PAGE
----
Transport Minister John Baird says he never had discussions with Ottawa's mayor about a federal appointment for the man who accused the mayor of influence peddling in the 2006 municipal election.

Defence and Crown lawyers moved quickly through Baird's testimony on Thursday, questioning him about the appointment process and scrutinizing his relationships with the mayor and his accuser Terry Kilrea, who were both considered right-of-centre candidates in the 2006 race for mayor.

The charges facing Mayor Larry O'Brien stem from allegations he encouraged Kilrea to drop out of the 2006 mayor's race. The alleged incentive was a federal appointment on the National Parole Board.

Kilrea previously testified O'Brien told him that Baird, who was then-president of the Treasury Board, was the one who could help him with a federal appointment.

Kilrea alleges O'Brien later told him he had spoken to longtime federal Conservative John Reynolds, and his name was "in the queue" for an appointment to the National Parole Board.

Baird insists he never talked to O'Brien about appointment

However, Baird testified on Thursday that he never had discussions with O'Brien, Reynolds or any other federal Conservatives about Kilrea or a federal appointment.

Aside from a brief email exchange in which Kilrea brought up the subject of a federal appointment, Baird said the issue never came up again.

"To be honest, I didn't see him as a qualified candidate, so I never brought it up again," Baird told the court.

The minister also clarified a statement he made to police that suggested he spoke to Kilrea about the National Parole Board position in person.

Baird testified the discussion involved Kilrea's job woes as a sheriff's officer, not the parole board. As for the appointment, "he did not raise it, nor did I."

He went on to say O'Brien's name didn't "specifically" come up during the hour-long discussion with Kilrea about the municipal scene -- although the whole reason for the meeting was whether Kilrea should stay in the race, given O'Brien's impending candidacy.

Baird recounts email exchange with Kilrea

Baird's only moment of apparent discomfort came when he was asked about his initial email exchange with Kilrea.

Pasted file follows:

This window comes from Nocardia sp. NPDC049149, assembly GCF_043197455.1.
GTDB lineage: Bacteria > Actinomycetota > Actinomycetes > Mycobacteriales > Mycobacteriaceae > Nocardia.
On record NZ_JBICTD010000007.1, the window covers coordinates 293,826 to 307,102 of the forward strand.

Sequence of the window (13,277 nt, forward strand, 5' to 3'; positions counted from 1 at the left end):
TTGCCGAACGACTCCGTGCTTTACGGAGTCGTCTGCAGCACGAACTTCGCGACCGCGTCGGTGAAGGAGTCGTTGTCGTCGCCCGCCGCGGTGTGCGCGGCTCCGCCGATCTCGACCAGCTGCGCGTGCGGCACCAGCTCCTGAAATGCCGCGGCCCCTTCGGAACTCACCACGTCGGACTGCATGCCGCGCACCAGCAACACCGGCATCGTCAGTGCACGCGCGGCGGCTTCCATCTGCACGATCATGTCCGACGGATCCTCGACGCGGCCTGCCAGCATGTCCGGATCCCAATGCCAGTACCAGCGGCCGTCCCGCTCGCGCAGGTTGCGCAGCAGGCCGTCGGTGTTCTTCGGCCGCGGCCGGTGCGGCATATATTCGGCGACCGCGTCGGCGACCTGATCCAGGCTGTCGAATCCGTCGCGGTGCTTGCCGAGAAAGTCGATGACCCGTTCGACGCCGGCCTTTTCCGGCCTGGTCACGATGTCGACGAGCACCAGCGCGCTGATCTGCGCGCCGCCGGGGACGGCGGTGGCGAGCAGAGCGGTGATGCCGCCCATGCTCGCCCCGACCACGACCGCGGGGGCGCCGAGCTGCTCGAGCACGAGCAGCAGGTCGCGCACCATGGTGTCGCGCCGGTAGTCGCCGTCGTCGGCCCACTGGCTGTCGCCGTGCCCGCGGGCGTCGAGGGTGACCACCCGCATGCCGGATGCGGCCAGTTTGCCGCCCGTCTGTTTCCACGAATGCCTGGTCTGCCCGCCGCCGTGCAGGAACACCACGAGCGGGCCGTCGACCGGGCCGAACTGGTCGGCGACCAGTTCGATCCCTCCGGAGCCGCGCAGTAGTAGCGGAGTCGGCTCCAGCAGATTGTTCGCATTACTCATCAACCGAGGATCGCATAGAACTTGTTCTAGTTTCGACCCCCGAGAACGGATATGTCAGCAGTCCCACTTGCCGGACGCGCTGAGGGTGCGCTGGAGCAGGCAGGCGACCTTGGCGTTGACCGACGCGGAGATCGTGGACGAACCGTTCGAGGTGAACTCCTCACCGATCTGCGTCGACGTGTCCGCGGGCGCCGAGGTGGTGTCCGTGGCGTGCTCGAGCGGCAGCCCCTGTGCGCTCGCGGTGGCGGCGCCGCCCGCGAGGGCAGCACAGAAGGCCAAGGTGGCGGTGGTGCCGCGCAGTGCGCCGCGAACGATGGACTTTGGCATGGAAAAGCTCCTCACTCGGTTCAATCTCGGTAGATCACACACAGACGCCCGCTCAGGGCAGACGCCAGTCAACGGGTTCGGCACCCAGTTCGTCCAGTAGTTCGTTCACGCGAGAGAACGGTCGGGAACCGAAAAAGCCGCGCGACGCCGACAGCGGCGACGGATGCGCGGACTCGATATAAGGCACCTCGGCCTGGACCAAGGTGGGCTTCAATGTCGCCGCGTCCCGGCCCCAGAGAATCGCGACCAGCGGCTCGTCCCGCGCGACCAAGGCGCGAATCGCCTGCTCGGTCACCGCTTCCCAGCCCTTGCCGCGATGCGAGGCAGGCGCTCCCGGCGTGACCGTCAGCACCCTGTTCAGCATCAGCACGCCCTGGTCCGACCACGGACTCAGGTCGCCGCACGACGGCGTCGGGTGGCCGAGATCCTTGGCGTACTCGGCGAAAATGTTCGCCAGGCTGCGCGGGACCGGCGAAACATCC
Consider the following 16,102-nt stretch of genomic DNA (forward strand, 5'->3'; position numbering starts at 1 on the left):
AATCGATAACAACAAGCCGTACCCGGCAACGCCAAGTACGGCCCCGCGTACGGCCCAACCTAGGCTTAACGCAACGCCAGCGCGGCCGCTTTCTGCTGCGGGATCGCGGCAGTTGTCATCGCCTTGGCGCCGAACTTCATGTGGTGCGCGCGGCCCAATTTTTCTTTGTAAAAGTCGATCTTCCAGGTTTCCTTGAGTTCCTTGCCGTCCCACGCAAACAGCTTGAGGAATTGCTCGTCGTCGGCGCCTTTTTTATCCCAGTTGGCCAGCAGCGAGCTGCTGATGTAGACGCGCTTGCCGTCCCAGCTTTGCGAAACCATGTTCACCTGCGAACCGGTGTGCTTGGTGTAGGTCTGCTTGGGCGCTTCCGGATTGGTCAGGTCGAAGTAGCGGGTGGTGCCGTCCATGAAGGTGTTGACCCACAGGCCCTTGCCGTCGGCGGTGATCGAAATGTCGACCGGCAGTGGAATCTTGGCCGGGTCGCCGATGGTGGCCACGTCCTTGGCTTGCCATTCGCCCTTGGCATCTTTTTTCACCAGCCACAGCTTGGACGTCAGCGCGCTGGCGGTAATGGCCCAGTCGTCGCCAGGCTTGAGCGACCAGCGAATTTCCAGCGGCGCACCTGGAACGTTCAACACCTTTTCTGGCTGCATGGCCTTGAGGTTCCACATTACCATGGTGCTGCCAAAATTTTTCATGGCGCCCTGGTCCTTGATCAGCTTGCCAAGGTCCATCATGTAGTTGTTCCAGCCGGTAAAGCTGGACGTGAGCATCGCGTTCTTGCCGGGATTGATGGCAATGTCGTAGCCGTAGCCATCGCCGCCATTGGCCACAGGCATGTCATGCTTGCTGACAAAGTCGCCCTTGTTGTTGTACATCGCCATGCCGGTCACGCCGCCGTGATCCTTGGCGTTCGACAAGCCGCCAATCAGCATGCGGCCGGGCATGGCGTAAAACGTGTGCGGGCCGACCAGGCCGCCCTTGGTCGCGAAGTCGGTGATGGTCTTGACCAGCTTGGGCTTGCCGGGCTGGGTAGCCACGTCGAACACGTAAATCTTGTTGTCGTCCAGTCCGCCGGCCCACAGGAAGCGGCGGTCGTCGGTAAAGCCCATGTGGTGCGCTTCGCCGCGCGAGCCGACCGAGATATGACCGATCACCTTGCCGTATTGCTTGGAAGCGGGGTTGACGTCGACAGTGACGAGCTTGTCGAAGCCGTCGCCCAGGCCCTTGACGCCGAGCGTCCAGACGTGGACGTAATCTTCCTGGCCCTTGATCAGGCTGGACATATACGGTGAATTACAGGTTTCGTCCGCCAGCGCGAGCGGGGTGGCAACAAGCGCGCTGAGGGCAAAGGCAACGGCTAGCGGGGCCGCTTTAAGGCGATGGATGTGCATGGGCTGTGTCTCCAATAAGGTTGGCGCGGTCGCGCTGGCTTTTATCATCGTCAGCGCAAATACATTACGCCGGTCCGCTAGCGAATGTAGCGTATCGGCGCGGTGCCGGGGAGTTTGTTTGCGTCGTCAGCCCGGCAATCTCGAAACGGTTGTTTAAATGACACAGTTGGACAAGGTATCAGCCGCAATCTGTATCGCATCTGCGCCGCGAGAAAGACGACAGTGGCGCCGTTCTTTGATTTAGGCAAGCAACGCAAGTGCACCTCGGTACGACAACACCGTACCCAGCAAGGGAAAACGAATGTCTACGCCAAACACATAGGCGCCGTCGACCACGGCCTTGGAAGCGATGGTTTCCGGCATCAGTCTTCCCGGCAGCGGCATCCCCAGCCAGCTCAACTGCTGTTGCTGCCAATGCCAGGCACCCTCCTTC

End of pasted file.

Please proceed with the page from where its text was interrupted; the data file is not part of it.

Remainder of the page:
"Are you looking for an appointment . . . this is the first that I've heard about it . . . heard a rumour yesterday that Larry was once again thinking about it . . .," Baird wrote in an email to Kilrea.

On the witness stand, Baird confirmed he was alluding to rumours at the time that O'Brien was about to enter the municipal race.

That prompted Crown prosecutor Scott Hutchison to ask repeatedly why Baird had so quickly associated Kilrea's appointment inquiry with O'Brien's mayoral bid.

"How are those two issues related is really what I'm asking," said Hutchison.

Baird responded that Kilrea's emails "mention an exchange with Mr. O'Brien" -- although the emails in evidence clearly do not mention any such exchange.

The Crown tried one more time: "And how does Mr. O'Brien becoming a candidate get connected to Mr. Kilrea seeking an appointment?"

Baird said Kilrea mentioned O'Brien in his email. At that, Hutchison let the matter drop.

Baird finished his testimony just after midday, avoiding reporters by leaving through the Crown's office and exiting the courthouse through a side door.

Kilrea finishes testimony

Following Baird's testimony, Kilrea returned to the witness stand to wrap up seven days of intense questioning by O'Brien's defence lawyer Michael Edelson.

On his last day on the stand, Kilrea was again challenged about the accuracy of his statements and was asked why he chose not to disclose the allegations against the mayor until after the 2006 election.

"You had the nuclear bomb . . . that you could have fired at Larry O'Brien; that you could have used in the race; the political weapon and you didn't tell anybody about it," said Edelson.

Kilrea simply replied: "No."

When he was asked a similar question by the Crown, Kilrea responded: "I didn't know it was illegal and I think the campaign would have been torpedoed."

When Edelson challenged him about the facts surrounding the July 2006 meeting where he alleges O'Brien offered to help him with a federal appointment, Kilrea stood by his words.

"I have sat here for seven days and I've sworn and I've told the truth," he said.

Kilrea says he'll consider running for office again

Outside the courthouse, Kilrea told reporters he hasn't shut the door on running in another municipal election, but next time he said he'd consider running as a municipal councillor.

"I certainly won't close the door," he said.

Kilrea dropped out of the municipal campaign on Aug. 30, 2006. At the time, he said it was because he lacked the proper finances. He was never offered a federal position.

The trial will resume next week with the lead investigator on the case, Det.-Sgt Brian Mason, set to take the stand on Monday.

With a report from CTV Ottawa's Catherine Lathem and a report from The Canadian Press